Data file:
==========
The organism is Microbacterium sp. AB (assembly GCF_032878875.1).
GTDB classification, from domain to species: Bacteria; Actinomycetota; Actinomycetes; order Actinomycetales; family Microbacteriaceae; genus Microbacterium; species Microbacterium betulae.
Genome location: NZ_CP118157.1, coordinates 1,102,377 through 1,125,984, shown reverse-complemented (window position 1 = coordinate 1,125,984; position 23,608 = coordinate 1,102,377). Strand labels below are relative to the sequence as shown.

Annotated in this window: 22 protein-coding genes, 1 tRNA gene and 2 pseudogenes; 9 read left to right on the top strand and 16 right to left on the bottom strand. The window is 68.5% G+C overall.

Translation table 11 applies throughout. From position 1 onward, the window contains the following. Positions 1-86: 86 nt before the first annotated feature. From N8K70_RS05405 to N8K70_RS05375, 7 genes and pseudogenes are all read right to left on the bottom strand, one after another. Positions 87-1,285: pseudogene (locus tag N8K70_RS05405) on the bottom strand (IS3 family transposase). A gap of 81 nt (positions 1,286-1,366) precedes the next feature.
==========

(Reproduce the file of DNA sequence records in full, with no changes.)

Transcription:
The organism is Microbacterium sp. AB (assembly GCF_032878875.1).
GTDB classification, from domain to species: Bacteria; Actinomycetota; Actinomycetes; order Actinomycetales; family Microbacteriaceae; genus Microbacterium; species Microbacterium betulae.
Genome location: NZ_CP118157.1, coordinates 1,102,377 through 1,125,984, shown reverse-complemented (window position 1 = coordinate 1,125,984; position 23,608 = coordinate 1,102,377). Strand labels below are relative to the sequence as shown.

Annotated in this window: 22 protein-coding genes, 1 tRNA gene and 2 pseudogenes; 9 read left to right on the top strand and 16 right to left on the bottom strand. The window is 68.5% G+C overall.

Translation table 11 applies throughout. From position 1 onward, the window contains the following. Positions 1-86: 86 nt before the first annotated feature. From N8K70_RS05405 to N8K70_RS05375, 7 genes and pseudogenes are all read right to left on the bottom strand, one after another. Positions 87-1,285: pseudogene (locus tag N8K70_RS05405) on the bottom strand (IS3 family transposase). A gap of 81 nt (positions 1,286-1,366) precedes the next feature.